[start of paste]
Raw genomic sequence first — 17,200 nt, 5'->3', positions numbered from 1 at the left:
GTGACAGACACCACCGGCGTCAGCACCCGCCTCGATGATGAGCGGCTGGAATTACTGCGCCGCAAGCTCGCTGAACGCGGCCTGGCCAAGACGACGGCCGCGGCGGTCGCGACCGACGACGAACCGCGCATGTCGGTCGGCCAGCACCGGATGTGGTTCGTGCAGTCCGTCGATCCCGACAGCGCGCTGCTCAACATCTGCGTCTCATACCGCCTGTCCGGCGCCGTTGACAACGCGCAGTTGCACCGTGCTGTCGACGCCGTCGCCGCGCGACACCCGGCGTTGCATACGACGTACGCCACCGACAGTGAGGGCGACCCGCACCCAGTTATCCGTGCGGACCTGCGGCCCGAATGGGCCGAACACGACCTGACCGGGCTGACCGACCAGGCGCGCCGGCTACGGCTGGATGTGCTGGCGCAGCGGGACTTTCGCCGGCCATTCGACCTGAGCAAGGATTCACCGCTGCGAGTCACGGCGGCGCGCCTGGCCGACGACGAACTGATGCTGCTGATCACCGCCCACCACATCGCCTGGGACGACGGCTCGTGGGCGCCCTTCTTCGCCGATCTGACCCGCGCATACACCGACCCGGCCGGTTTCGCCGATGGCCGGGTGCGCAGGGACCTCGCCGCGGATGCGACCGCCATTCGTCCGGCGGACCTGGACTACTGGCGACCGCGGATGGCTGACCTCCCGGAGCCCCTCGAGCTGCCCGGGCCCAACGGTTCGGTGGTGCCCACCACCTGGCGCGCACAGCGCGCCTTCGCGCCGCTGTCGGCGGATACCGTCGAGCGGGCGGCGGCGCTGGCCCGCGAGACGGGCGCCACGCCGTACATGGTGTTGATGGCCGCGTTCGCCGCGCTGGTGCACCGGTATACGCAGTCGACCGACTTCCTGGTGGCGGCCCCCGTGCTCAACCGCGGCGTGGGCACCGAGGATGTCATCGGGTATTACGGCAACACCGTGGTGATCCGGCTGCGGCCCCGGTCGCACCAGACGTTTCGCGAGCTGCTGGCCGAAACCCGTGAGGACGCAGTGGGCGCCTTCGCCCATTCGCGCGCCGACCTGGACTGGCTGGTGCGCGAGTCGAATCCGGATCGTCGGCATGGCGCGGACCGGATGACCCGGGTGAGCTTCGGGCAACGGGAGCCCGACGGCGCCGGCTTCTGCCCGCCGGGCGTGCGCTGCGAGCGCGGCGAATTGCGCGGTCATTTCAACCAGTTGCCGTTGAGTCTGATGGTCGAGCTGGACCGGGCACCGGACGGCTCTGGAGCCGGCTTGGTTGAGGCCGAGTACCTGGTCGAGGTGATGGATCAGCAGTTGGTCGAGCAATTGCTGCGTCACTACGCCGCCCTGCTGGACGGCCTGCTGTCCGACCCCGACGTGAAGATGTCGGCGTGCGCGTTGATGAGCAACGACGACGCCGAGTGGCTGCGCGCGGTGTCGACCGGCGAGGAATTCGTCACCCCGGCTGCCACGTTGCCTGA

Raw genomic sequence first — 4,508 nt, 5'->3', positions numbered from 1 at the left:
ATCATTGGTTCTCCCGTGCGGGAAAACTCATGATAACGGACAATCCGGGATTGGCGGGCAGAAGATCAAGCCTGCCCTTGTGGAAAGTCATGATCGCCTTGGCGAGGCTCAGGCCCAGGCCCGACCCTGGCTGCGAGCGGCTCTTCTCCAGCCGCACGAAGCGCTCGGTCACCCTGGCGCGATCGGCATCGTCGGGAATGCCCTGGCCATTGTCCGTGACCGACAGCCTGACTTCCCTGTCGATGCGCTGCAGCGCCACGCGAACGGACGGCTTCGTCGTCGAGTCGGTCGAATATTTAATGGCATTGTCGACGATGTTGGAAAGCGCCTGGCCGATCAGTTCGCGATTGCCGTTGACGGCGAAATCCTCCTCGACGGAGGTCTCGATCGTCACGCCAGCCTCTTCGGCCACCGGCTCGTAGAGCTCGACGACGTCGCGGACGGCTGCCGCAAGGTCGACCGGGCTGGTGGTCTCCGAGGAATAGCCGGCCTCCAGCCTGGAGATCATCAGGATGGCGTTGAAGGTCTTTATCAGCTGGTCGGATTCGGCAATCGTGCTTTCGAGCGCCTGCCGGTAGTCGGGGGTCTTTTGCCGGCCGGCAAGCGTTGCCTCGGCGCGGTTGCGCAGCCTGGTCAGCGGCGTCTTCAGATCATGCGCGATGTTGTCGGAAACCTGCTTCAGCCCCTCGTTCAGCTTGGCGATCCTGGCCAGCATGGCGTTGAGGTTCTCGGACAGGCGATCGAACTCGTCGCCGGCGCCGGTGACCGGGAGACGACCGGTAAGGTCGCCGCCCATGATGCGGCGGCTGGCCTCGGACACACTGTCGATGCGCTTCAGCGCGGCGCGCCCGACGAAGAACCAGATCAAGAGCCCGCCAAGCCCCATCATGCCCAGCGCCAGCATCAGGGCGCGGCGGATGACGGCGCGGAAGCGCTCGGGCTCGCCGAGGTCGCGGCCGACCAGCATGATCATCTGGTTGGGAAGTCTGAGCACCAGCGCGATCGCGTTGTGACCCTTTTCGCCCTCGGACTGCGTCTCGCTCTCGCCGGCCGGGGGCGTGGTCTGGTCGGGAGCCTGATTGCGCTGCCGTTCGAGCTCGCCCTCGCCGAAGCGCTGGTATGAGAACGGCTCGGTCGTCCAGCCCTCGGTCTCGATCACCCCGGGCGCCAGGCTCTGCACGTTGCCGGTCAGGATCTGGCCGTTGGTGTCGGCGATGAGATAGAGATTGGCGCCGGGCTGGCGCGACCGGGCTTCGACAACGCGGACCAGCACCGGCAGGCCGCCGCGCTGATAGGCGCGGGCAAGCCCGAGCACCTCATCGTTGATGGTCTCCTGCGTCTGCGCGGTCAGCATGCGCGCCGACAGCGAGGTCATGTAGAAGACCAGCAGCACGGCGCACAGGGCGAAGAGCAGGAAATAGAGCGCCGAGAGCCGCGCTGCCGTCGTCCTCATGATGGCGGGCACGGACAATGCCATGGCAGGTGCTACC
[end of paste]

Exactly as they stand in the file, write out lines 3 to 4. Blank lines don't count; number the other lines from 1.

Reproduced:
Raw genomic sequence first — 4,508 nt, 5'->3', positions numbered from 1 at the left:
ATCATTGGTTCTCCCGTGCGGGAAAACTCATGATAACGGACAATCCGGGATTGGCGGGCAGAAGATCAAGCCTGCCCTTGTGGAAAGTCATGATCGCCTTGGCGAGGCTCAGGCCCAGGCCCGACCCTGGCTGCGAGCGGCTCTTCTCCAGCCGCACGAAGCGCTCGGTCACCCTGGCGCGATCGGCATCGTCGGGAATGCCCTGGCCATTGTCCGTGACCGACAGCCTGACTTCCCTGTCGATGCGCTGCAGCGCCACGCGAACGGACGGCTTCGTCGTCGAGTCGGTCGAATATTTAATGGCATTGTCGACGATGTTGGAAAGCGCCTGGCCGATCAGTTCGCGATTGCCGTTGACGGCGAAATCCTCCTCGACGGAGGTCTCGATCGTCACGCCAGCCTCTTCGGCCACCGGCTCGTAGAGCTCGACGACGTCGCGGACGGCTGCCGCAAGGTCGACCGGGCTGGTGGTCTCCGAGGAATAGCCGGCCTCCAGCCTGGAGATCATCAGGATGGCGTTGAAGGTCTTTATCAGCTGGTCGGATTCGGCAATCGTGCTTTCGAGCGCCTGCCGGTAGTCGGGGGTCTTTTGCCGGCCGGCAAGCGTTGCCTCGGCGCGGTTGCGCAGCCTGGTCAGCGGCGTCTTCAGATCATGCGCGATGTTGTCGGAAACCTGCTTCAGCCCCTCGTTCAGCTTGGCGATCCTGGCCAGCATGGCGTTGAGGTTCTCGGACAGGCGATCGAACTCGTCGCCGGCGCCGGTGACCGGGAGACGACCGGTAAGGTCGCCGCCCATGATGCGGCGGCTGGCCTCGGACACACTGTCGATGCGCTTCAGCGCGGCGCGCCCGACGAAGAACCAGATCAAGAGCCCGCCAAGCCCCATCATGCCCAGCGCCAGCATCAGGGCGCGGCGGATGACGGCGCGGAAGCGCTCGGGCTCGCCGAGGTCGCGGCCGACCAGCATGATCATCTGGTTGGGAAGTCTGAGCACCAGCGCGATCGCGTTGTGACCCTTTTCGCCCTCGGACTGCGTCTCGCTCTCGCCGGCCGGGGGCGTGGTCTGGTCGGGAGCCTGATTGCGCTGCCGTTCGAGCTCGCCCTCGCCGAAGCGCTGGTATGAGAACGGCTCGGTCGTCCAGCCCTCGGTCTCGATCACCCCGGGCGCCAGGCTCTGCACGTTGCCGGTCAGGATCTGGCCGTTGGTGTCGGCGATGAGATAGAGATTGGCGCCGGGCTGGCGCGACCGGGCTTCGACAACGCGGACCAGCACCGGCAGGCCGCCGCGCTGATAGGCGCGGGCAAGCCCGAGCACCTCATCGTTGATGGTCTCCTGCGTCTGCGCGGTCAGCATGCGCGCCGACAGCGAGGTCATGTAGAAGACCAGCAGCACGGCGCACAGGGCGAAGAGCAGGAAATAGAGCGCCGAGAGCCGCGCTGCCGTCGTCCTCATGATGGCGGGCACGGACAATGCCATGGCAGGTGCTACC